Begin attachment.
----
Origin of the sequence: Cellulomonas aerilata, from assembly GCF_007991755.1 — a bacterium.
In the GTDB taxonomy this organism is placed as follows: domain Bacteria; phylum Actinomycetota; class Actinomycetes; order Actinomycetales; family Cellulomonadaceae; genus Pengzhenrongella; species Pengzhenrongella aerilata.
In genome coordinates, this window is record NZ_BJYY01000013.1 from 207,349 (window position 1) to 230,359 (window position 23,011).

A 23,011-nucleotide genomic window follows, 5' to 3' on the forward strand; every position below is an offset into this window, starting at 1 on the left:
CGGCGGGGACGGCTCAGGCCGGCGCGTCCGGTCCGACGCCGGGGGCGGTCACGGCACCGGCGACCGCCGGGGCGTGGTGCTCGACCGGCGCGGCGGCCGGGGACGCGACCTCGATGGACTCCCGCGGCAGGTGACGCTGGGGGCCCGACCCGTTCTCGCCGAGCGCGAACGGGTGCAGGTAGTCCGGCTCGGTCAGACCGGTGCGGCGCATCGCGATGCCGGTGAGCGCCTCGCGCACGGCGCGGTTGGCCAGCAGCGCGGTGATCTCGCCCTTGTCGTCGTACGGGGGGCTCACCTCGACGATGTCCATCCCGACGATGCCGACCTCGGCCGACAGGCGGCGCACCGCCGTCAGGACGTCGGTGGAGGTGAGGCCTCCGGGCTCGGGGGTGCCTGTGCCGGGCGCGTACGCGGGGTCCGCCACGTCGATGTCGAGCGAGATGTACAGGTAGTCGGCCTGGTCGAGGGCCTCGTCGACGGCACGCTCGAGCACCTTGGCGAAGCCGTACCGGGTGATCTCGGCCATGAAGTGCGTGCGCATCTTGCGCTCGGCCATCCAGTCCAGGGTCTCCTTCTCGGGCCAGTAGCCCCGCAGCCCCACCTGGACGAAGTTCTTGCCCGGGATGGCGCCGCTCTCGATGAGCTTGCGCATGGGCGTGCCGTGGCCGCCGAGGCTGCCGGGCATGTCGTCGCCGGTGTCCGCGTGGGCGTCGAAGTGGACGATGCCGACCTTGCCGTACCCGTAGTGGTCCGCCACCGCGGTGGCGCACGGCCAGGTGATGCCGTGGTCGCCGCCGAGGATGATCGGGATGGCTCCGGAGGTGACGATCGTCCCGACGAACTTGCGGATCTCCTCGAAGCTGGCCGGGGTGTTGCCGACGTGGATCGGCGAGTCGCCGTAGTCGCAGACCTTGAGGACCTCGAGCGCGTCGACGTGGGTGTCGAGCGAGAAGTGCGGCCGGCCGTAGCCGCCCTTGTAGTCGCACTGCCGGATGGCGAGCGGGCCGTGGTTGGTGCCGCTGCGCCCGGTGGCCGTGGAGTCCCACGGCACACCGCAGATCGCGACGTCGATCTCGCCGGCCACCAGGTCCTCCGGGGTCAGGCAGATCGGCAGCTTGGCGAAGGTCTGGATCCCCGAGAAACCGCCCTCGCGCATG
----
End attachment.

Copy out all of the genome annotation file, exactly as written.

Origin of the sequence: Cellulomonas aerilata, from assembly GCF_007991755.1 — a bacterium.
In the GTDB taxonomy this organism is placed as follows: domain Bacteria; phylum Actinomycetota; class Actinomycetes; order Actinomycetales; family Cellulomonadaceae; genus Pengzhenrongella; species Pengzhenrongella aerilata.
In genome coordinates, this window is record NZ_BJYY01000013.1 from 207,349 (window position 1) to 230,359 (window position 23,011).

A 23,011-nucleotide genomic window follows, 5' to 3' on the forward strand; every position below is an offset into this window, starting at 1 on the left:
CGGCGGGGACGGCTCAGGCCGGCGCGTCCGGTCCGACGCCGGGGGCGGTCACGGCACCGGCGACCGCCGGGGCGTGGTGCTCGACCGGCGCGGCGGCCGGGGACGCGACCTCGATGGACTCCCGCGGCAGGTGACGCTGGGGGCCCGACCCGTTCTCGCCGAGCGCGAACGGGTGCAGGTAGTCCGGCTCGGTCAGACCGGTGCGGCGCATCGCGATGCCGGTGAGCGCCTCGCGCACGGCGCGGTTGGCCAGCAGCGCGGTGATCTCGCCCTTGTCGTCGTACGGGGGGCTCACCTCGACGATGTCCATCCCGACGATGCCGACCTCGGCCGACAGGCGGCGCACCGCCGTCAGGACGTCGGTGGAGGTGAGGCCTCCGGGCTCGGGGGTGCCTGTGCCGGGCGCGTACGCGGGGTCCGCCACGTCGATGTCGAGCGAGATGTACAGGTAGTCGGCCTGGTCGAGGGCCTCGTCGACGGCACGCTCGAGCACCTTGGCGAAGCCGTACCGGGTGATCTCGGCCATGAAGTGCGTGCGCATCTTGCGCTCGGCCATCCAGTCCAGGGTCTCCTTCTCGGGCCAGTAGCCCCGCAGCCCCACCTGGACGAAGTTCTTGCCCGGGATGGCGCCGCTCTCGATGAGCTTGCGCATGGGCGTGCCGTGGCCGCCGAGGCTGCCGGGCATGTCGTCGCCGGTGTCCGCGTGGGCGTCGAAGTGGACGATGCCGACCTTGCCGTACCCGTAGTGGTCCGCCACCGCGGTGGCGCACGGCCAGGTGATGCCGTGGTCGCCGCCGAGGATGATCGGGATGGCTCCGGAGGTGACGATCGTCCCGACGAACTTGCGGATCTCCTCGAAGCTGGCCGGGGTGTTGCCGACGTGGATCGGCGAGTCGCCGTAGTCGCAGACCTTGAGGACCTCGAGCGCGTCGACGTGGGTGTCGAGCGAGAAGTGCGGCCGGCCGTAGCCGCCCTTGTAGTCGCACTGCCGGATGGCGAGCGGGCCGTGGTTGGTGCCGCTGCGCCCGGTGGCCGTGGAGTCCCACGGCACACCGCAGATCGCGACGTCGATCTCGCCGGCCACCAGGTCCTCCGGGGTCAGGCAGATCGGCAGCTTGGCGAAGGTCTGGATCCCCGAGAAACCGCCCTCGCGCATG